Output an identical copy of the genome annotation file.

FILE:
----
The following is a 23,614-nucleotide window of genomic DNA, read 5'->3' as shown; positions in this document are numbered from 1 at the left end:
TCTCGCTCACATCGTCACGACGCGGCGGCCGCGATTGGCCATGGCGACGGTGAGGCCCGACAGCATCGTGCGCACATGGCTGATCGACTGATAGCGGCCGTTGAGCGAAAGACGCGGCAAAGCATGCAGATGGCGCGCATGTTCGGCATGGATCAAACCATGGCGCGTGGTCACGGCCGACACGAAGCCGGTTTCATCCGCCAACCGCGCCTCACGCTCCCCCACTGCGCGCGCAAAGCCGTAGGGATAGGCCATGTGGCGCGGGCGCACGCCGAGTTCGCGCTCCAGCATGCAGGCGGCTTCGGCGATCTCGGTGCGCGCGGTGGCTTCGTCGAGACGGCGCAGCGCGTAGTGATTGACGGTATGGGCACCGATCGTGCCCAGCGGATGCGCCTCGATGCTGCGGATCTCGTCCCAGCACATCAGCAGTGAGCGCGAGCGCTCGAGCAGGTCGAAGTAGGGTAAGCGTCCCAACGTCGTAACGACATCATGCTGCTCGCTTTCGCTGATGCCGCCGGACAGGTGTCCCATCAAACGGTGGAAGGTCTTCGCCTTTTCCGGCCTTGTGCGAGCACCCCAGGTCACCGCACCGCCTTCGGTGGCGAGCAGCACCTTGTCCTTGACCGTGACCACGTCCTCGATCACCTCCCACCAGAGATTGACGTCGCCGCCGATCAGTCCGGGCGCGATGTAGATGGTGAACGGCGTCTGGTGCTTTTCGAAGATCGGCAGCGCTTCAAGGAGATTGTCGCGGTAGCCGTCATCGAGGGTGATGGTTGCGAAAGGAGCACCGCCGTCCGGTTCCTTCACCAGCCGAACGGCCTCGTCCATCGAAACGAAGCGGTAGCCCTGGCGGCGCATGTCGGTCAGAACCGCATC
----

The following is a 23,614-nucleotide window of genomic DNA, read 5'->3' as shown; positions in this document are numbered from 1 at the left end:
TCTCGCTCACATCGTCACGACGCGGCGGCCGCGATTGGCCATGGCGACGGTGAGGCCCGACAGCATCGTGCGCACATGGCTGATCGACTGATAGCGGCCGTTGAGCGAAAGACGCGGCAAAGCATGCAGATGGCGCGCATGTTCGGCATGGATCAAACCATGGCGCGTGGTCACGGCCGACACGAAGCCGGTTTCATCCGCCAACCGCGCCTCACGCTCCCCCACTGCGCGCGCAAAGCCGTAGGGATAGGCCATGTGGCGCGGGCGCACGCCGAGTTCGCGCTCCAGCATGCAGGCGGCTTCGGCGATCTCGGTGCGCGCGGTGGCTTCGTCGAGACGGCGCAGCGCGTAGTGATTGACGGTATGGGCACCGATCGTGCCCAGCGGATGCGCCTCGATGCTGCGGATCTCGTCCCAGCACATCAGCAGTGAGCGCGAGCGCTCGAGCAGGTCGAAGTAGGGTAAGCGTCCCAACGTCGTAACGACATCATGCTGCTCGCTTTCGCTGATGCCGCCGGACAGGTGTCCCATCAAACGGTGGAAGGTCTTCGCCTTTTCCGGCCTTGTGCGAGCACCCCAGGTCACCGCACCGCCTTCGGTGGCGAGCAGCACCTTGTCCTTGACCGTGACCACGTCCTCGATCACCTCCCACCAGAGATTGACGTCGCCGCCGATCAGTCCGGGCGCGATGTAGATGGTGAACGGCGTCTGGTGCTTTTCGAAGATCGGCAGCGCTTCAAGGAGATTGTCGCGGTAGCCGTCATCGAGGGTGATGGTTGCGAAAGGAGCACCGCCGTCCGGTTCCTTCACCAGCCGAACGGCCTCGTCCATCGAAACGAAGCGGTAGCCCTGGCGGCGCATGTCGGTCAGAACCGCATC